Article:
"This is an exemplar modern chemistry resource with a very rounded pedagogical approach to engaging students and supporting staff in delivering key chemical concepts and supporting facts. It is a one stop shop for mainstream chemistry fundamentals." - Dr Loretta M. Murphy, Bangor University
"A fantastic all-round reference for university-level chemistry. It is a perfect way to bridge between school and university." - Adam Stubbs, student at Newcastle University
"Chemistry3 is the best university chemistry text book for first and second year science students. It is comprehensive and contains all the fundamentals for chemists to know- from analytical to organic chemistry. It is also a student friendly book with tons of pictures and applications of chemistry in the real world." - Christian Nichol J. Geronimo, student at Dublin Institute of Technology
"This material is fantastic and should be used alongside courses. The level of detail is exactly right for undergraduate courses and the colour coding of the boxes for worked examples and summaries make them really easy to find. There are lots of questions for you to have a go at which makes it easy to practice the new skills the book is helping to teach." - Rebecca Snelgrove, student at Keele University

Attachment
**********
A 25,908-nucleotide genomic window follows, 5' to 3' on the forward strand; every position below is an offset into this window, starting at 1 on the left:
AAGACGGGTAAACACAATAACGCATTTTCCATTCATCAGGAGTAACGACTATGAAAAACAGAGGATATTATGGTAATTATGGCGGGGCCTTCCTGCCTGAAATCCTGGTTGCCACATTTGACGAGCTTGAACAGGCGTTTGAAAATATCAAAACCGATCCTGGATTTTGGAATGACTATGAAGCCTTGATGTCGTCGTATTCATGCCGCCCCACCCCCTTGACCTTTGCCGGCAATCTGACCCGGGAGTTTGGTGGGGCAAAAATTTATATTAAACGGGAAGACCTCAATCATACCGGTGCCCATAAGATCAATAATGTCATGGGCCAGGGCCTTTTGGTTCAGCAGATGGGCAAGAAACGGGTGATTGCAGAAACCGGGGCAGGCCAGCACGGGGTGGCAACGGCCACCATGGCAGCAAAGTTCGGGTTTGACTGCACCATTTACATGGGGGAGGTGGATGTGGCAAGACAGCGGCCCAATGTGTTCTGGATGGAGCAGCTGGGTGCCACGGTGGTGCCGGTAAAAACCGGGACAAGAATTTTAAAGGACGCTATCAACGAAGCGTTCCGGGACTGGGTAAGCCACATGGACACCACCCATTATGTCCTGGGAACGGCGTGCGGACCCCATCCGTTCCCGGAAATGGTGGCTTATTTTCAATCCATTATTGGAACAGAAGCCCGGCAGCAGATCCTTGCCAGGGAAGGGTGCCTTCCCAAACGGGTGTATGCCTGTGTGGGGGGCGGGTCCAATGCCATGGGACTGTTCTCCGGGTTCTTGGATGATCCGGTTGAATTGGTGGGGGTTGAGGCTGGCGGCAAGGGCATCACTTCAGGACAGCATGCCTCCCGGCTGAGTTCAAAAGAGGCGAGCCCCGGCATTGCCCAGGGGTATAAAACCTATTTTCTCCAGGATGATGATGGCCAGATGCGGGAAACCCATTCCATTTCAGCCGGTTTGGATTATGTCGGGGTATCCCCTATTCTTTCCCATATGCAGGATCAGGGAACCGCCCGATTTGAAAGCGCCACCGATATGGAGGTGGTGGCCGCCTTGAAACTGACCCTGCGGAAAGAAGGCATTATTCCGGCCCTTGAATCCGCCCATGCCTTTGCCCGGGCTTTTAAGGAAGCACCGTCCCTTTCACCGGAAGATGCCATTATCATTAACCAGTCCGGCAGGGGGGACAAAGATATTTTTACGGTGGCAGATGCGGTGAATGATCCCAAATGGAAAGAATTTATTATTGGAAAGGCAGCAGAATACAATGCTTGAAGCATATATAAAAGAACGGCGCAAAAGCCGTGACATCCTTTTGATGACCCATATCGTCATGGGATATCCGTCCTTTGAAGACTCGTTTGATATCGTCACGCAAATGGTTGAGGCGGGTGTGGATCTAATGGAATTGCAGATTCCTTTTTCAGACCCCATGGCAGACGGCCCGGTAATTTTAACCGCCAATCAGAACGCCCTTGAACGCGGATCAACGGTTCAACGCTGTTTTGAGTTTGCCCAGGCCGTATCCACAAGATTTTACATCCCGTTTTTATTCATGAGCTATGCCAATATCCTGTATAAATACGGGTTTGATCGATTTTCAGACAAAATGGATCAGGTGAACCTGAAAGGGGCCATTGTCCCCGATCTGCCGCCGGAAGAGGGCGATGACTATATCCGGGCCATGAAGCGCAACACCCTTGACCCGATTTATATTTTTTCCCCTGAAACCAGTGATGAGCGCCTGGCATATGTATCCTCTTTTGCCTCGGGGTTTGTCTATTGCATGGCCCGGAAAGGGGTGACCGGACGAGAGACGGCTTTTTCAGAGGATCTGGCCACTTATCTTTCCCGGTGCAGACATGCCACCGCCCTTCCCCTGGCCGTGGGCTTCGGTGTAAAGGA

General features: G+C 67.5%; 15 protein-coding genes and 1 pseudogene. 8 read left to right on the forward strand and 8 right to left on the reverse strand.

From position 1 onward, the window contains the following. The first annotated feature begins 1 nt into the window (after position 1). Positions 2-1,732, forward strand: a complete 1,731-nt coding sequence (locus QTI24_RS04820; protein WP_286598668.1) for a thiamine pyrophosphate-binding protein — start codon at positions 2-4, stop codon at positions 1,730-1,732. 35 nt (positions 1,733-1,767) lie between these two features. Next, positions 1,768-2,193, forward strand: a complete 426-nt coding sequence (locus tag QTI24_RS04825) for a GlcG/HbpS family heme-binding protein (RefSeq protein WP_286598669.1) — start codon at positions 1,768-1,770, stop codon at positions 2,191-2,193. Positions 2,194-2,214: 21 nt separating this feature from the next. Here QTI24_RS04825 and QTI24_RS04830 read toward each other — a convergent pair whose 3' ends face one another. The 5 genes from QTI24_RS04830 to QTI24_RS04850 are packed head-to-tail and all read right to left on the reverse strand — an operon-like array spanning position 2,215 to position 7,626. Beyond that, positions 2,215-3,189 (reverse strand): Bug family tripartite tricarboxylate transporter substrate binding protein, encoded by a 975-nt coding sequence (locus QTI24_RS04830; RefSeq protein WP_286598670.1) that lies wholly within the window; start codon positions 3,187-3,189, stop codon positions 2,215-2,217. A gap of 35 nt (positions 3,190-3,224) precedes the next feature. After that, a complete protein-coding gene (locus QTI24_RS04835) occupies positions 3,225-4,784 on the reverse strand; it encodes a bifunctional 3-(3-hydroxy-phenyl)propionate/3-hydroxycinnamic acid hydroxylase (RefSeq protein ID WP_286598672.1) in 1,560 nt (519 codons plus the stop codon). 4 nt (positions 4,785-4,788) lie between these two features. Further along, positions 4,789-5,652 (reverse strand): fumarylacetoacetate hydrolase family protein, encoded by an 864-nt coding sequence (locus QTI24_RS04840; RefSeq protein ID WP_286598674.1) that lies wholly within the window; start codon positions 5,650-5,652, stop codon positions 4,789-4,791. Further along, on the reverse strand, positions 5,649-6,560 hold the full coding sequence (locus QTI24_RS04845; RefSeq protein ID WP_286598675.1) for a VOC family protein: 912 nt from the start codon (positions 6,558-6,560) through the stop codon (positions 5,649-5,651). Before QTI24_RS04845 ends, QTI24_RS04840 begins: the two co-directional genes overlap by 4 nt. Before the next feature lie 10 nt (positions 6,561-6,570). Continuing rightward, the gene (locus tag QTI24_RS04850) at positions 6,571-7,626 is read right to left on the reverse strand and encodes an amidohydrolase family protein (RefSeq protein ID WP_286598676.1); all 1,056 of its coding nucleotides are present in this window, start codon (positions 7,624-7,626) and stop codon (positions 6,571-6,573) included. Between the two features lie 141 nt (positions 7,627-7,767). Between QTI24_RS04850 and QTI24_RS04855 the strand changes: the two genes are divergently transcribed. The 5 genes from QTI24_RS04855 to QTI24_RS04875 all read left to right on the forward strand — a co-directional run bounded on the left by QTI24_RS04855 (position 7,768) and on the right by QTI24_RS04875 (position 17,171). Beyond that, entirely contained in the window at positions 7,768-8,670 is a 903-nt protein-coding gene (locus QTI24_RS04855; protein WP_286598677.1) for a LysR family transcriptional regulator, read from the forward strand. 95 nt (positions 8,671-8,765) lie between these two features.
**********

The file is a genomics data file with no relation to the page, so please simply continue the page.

"Plenty of facts and figures are scattered throughout the text which makes reading not solely an educational, but also a fun activity. The examples of real life chemistry applications maintain the connection between theory and practice. The interdisciplinary approach provides a broader chemical understanding while not losing the comprehensiveness of the book. In short, a good all-in-one textbook for first-year students in chemistry." - Jelte van der Valk, student at the University of Groningen, the Netherlands
"The topics are very thoroughly explained and are at exactly the right level for the student. There are many great examples illustrating the topics. It is a great book to read and study from as a student starting university. This is definitely a book I would buy, read and return to, when I needed an explanation for some basic chemistry." - Michelle Rasmussen, student at the University of Roskilde, Denmark